The River Pageant

In 1717, a musical pageant was held on the River Thames for King George I and was captured on the famous canvas by Canaletto.  This was not the first time that there had been royal river pageants but it was this painting that was the inspiration for the Diamond Jubilee River Pageant for Queen Elizabeth.  

A major feature of the pageant was again music but the number of boats on the river was to outrival all the previous pageants of the past.  Over 1000 boats took part, breaking not just the record for London but becoming the largest ever in the world.  The oldest boat dated back to 1740 and one, the Amazon, had taken part in the celebrations to mark Queen Victoria’s diamond jubilee(the present Queen’s great-great grandmother) in 1897.
 Central to the parade was the Royal Barge that carried the royal party.
 
The barge sailed past many of the iconic images of London – The Houses of Parliament and Big Ben, St Paul’s Cathedral which can also be seen  in the Canaletto painting.  Crowds lined the banks of the river and also the bridges – they can just about be seen through the torrential rain that fell for most of the day.  Despite that nearly one and a quarter million people came to see the pageant and wish the Queen well.  The boats sailing in front of St Paul’s are bearing all the flags of the Commonwealth countries.
 

 

All  along the banks, tributes were made to the Queen ranging from military salutes to one from War Horse on the roof of the National Theatre.

 

Every church bell along the river answered the peal from the barge leading the procession.  The floating belfry was carrying a specially comissioned set of eight bells – these were later hung in the Church of St James at Garlickhythe.
 

 The fire boats also gave their salutes wetting already soaked participants even more ……

 

 And Tower Bridge raised its bascules to their highest point in acknowledgement …..

 

Despite the grey, dreary weather the river – it is rarely given its full title of the River Thames – was a spectacle of colour, of bells ringing, of music coming from one of several orchestral barges and the sound of the crowds cheering, clapping and singing the national anthem, “God Save the Queen”.

 
 

 Once the Royal party had passed through Tower Bridge, the pageant came to an end.  It concluded with the choral barge singing patriotic songs with great fervour despite the choir being drenched to the skin.  Never had the words of “Rule Brittania” seemed more pertinant:  “Rule Brittania, Brittania rule the waves ……”

 
 

 For more details of the procession or to read about the individual boats that took part, visit the official website of the river pageant:  http://www.thamesdiamondjubileepageant.org/ .  Much of the information above has been taken from their very informative site.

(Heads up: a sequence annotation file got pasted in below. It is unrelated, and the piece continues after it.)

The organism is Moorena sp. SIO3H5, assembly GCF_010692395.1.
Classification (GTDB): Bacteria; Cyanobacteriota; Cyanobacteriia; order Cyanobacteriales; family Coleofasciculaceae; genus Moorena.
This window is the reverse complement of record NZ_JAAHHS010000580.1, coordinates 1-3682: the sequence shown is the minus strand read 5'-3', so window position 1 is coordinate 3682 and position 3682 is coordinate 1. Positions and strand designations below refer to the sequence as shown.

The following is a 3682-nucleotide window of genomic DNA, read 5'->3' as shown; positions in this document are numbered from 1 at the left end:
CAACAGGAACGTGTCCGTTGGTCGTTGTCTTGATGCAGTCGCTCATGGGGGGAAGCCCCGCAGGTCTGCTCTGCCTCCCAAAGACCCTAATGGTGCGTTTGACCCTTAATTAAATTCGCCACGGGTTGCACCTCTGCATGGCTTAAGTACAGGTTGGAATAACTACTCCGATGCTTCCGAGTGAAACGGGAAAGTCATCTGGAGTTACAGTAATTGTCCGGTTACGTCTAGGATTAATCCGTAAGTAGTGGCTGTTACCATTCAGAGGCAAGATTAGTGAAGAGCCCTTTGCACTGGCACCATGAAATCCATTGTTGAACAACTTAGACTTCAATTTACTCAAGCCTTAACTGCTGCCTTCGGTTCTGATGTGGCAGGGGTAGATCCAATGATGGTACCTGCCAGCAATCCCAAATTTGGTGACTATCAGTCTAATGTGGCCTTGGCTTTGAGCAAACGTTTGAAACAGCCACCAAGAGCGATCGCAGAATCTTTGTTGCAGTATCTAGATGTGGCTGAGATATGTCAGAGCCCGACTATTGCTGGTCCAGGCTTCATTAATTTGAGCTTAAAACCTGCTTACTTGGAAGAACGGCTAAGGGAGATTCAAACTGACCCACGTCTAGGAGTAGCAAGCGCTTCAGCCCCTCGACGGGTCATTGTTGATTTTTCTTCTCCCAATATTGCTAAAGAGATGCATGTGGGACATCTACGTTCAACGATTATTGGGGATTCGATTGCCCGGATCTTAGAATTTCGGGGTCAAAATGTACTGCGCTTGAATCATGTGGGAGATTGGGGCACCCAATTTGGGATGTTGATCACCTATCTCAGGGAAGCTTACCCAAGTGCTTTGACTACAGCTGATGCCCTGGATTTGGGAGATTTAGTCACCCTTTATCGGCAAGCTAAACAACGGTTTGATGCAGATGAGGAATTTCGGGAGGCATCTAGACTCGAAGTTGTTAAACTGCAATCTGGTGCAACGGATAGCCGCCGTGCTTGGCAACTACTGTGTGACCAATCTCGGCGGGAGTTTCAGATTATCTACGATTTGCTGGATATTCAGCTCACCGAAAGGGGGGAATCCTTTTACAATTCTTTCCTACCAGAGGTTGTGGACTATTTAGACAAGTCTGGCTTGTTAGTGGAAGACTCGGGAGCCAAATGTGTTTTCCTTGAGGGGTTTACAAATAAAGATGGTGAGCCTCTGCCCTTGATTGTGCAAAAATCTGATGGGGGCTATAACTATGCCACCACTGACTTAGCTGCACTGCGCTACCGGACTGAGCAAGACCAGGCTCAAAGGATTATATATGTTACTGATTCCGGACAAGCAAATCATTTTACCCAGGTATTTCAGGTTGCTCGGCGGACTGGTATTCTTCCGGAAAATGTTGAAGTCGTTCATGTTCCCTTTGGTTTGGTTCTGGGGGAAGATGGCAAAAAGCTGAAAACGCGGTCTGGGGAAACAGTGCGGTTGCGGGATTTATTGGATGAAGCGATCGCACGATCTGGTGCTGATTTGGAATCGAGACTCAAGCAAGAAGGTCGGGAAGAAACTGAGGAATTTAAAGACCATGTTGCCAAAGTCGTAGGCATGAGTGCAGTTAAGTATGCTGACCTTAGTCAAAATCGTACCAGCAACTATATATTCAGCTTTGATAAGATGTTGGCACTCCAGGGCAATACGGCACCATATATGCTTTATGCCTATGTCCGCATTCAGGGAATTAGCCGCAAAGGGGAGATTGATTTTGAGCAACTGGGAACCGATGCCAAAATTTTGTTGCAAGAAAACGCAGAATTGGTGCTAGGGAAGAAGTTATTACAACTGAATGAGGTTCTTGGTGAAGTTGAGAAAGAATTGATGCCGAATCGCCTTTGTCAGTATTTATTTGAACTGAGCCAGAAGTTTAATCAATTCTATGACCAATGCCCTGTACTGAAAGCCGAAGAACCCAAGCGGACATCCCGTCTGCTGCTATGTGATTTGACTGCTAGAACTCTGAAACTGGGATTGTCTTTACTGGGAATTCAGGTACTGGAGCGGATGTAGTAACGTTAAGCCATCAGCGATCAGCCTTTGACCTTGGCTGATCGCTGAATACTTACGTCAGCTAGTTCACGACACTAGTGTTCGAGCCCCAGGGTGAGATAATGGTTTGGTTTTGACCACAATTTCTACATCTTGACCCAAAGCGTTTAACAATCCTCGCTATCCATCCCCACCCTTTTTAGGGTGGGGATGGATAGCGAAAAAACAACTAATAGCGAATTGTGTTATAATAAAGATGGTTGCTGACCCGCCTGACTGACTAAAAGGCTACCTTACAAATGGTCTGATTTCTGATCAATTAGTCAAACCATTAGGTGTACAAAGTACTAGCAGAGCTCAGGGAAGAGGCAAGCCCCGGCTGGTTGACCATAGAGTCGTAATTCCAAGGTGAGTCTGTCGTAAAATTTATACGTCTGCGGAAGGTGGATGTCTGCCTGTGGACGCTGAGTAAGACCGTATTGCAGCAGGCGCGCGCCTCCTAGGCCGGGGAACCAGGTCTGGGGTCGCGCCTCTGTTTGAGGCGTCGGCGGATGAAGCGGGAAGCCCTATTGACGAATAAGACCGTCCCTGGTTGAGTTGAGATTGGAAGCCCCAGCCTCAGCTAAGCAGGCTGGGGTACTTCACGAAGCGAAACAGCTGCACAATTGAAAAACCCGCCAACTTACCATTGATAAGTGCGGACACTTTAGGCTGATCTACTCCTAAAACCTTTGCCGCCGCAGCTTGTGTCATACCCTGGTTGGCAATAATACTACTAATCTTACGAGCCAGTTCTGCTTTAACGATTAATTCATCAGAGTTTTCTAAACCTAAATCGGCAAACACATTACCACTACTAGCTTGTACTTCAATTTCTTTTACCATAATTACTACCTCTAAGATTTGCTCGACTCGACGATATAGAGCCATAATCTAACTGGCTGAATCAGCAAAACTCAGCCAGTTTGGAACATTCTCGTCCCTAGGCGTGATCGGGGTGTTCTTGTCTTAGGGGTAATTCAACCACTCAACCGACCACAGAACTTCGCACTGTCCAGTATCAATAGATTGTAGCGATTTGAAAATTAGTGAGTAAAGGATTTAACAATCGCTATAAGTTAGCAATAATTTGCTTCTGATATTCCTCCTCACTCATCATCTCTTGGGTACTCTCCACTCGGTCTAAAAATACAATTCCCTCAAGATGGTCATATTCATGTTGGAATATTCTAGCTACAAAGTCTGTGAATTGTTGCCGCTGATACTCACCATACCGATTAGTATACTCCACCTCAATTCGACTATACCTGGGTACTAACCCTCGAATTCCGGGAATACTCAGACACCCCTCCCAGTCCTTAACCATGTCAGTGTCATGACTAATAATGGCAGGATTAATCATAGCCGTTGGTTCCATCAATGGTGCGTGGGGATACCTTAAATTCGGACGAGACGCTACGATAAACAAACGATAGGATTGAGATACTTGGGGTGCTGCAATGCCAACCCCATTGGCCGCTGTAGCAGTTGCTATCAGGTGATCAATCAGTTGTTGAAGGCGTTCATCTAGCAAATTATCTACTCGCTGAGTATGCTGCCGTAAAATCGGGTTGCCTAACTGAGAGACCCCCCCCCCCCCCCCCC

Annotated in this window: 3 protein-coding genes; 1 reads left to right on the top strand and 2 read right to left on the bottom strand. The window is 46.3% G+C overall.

The Gloriana (above) is the first Royal rowbarge to have been made in over 100 years.  Covered in gold leaf it lived up to its name.  Pphotographs can be found on an online article of the Daily Mail – and more information – by clicking here.
  
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About Frost Free Flowers and a Bomb Plot…

I know the mind plays tricks as you get older but when I was a small child Bonfire Night was always bitterly cold and frosty. Afterwards, it would turn milder and wet – my father told us it was because the bangs from the fireworks frightened the clouds and made them cry.

a frosty morning in the secret valley

Whether it really is due to global warming or just chance, (probably a bit of both), but this year has been milder than ever. We have had a couple of slight frosts but not enough to do much damage other than to the really tender plants such as dahlias. This post is really more of a photo shoot of plants that ought to have been long finished. In between, for the benefit of overseas visitors, I will explain about the tradition behind Bonfire Night.

fuchsia megallanica

“Remember, remember the 5th of November, gunpowder, treason and plot” starts the old rhyme that children learn, recalling the day in 1605 when a group of men tried to assasinate King James I by blowing up the Houses of Parliament. The main conspirators were Robert Catesby and Guy Fawkes and it is the latter that is remembered because he was the one that got caught.

allium triquetrum – don’t they realise it isn’t Spring?

The burning of the guy, as the effigy of Guy Fawkes is traditionally known, represents the death of Fawkes and right up to the recent past (trick or treat seems to have taken over) children would take their guys, which they made, from house to house asking for ‘a penny for the guy’.


a stunted but proud Foxglove

The bonfire is always accomanied with a firework display, these days usually organised affairs by charities or village committees. What happened to the real Guy (which is where the modern day name for any man originates)? He was tortured and taken to the gallows to be hung, drawn and quatered – the baying crowd were cheated of this spectacle as he jumped to his death before the noose was placed around his neck.

a tender Salvia – not sure which one – any thoughts, please?

As for Catesby, he and the other conspirators escaped, but were found three days later and shot.

this surely has to be the last butterfly of summer?

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